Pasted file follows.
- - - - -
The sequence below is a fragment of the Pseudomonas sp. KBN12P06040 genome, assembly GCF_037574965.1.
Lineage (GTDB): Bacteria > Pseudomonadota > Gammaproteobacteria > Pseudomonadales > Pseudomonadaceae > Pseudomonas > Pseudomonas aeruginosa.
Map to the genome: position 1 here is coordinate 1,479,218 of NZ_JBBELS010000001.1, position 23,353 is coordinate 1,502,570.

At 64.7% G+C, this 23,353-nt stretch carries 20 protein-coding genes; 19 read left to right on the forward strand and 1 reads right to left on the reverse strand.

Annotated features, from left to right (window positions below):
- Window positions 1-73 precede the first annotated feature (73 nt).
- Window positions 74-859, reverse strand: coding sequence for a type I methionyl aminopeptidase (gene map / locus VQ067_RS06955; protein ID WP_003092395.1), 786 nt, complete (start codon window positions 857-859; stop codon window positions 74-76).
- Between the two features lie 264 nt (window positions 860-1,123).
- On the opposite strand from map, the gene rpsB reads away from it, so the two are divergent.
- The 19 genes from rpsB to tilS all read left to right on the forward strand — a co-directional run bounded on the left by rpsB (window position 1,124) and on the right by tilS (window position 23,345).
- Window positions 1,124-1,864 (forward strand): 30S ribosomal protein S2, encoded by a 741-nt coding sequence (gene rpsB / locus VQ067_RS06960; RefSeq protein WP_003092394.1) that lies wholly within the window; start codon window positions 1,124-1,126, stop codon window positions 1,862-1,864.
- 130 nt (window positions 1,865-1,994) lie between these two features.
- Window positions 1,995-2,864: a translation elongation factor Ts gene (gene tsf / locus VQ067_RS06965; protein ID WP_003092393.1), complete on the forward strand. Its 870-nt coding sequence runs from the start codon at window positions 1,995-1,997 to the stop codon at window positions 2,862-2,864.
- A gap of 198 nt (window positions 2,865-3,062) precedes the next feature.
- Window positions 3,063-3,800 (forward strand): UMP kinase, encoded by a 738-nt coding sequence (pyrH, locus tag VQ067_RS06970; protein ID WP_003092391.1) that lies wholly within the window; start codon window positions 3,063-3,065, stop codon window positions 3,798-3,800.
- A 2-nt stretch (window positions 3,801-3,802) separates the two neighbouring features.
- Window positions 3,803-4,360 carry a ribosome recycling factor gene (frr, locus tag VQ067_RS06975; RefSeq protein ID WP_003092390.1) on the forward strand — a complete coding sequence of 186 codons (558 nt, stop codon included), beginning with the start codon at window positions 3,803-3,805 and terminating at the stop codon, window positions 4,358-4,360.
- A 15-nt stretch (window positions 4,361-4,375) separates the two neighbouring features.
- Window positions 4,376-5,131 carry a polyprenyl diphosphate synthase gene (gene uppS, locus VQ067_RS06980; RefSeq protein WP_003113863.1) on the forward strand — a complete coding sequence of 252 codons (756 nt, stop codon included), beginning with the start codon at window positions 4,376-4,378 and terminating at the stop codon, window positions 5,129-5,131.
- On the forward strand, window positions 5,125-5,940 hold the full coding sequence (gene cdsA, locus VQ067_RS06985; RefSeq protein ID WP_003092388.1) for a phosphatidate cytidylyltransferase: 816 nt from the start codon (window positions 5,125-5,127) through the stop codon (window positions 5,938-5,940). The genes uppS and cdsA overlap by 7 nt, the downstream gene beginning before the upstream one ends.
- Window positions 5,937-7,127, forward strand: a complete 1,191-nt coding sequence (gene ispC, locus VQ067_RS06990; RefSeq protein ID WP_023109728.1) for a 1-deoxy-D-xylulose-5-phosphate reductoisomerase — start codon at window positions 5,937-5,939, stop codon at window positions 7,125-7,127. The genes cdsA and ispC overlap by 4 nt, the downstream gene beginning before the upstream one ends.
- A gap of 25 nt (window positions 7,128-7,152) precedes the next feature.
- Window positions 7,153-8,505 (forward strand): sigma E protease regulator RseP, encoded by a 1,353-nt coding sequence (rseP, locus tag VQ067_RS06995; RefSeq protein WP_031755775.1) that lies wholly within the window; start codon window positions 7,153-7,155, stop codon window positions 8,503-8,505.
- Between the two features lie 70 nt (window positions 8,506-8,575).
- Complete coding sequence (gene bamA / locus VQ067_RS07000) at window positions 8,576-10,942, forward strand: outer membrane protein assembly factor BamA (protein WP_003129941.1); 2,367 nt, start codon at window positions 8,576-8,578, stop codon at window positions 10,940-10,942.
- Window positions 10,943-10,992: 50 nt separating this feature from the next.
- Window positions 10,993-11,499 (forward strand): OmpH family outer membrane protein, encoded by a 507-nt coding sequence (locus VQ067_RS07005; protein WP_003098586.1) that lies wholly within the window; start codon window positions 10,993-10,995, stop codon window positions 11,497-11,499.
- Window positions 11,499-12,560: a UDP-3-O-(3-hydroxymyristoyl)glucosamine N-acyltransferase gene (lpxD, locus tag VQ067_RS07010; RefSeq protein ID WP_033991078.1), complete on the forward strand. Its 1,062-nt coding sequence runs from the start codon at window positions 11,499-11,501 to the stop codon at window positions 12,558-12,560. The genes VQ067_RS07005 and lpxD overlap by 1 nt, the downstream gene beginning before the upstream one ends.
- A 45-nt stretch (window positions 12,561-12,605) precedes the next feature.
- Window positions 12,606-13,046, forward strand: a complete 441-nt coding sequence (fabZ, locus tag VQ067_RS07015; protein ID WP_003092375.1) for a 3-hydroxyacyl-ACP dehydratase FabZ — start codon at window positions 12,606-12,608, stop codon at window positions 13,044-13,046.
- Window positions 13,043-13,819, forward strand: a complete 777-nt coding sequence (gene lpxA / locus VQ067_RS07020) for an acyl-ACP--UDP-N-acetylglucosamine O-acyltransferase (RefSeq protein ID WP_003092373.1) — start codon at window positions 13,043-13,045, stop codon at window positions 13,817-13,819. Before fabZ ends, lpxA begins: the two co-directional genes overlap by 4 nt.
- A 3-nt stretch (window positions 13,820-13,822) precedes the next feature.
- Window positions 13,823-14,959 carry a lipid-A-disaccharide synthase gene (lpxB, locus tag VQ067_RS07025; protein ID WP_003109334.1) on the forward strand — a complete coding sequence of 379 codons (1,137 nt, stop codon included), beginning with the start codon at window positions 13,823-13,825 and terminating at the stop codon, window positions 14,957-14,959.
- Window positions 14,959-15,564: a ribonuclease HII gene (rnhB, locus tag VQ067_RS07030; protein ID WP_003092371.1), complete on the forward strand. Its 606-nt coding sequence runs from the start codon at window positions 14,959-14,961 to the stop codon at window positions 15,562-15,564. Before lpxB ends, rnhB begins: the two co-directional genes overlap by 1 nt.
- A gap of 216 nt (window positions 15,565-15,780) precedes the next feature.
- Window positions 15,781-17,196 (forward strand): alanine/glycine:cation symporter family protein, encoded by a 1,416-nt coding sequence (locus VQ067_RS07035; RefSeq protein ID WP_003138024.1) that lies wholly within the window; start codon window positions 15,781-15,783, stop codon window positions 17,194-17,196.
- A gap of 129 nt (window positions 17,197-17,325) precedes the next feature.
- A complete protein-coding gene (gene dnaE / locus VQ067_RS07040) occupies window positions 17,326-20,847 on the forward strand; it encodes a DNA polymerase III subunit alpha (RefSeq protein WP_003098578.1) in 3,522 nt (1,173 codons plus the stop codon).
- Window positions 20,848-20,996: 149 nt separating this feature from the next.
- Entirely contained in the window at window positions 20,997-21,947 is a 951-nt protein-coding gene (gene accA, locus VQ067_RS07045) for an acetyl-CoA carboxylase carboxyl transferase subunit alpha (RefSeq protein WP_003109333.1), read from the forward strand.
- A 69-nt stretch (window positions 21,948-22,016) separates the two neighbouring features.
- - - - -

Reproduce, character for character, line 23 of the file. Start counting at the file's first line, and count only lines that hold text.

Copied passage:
- Window positions 7,153-8,505 (forward strand): sigma E protease regulator RseP, encoded by a 1,353-nt coding sequence (rseP, locus tag VQ067_RS06995; RefSeq protein WP_031755775.1) that lies wholly within the window; start codon window positions 7,153-7,155, stop codon window positions 8,503-8,505.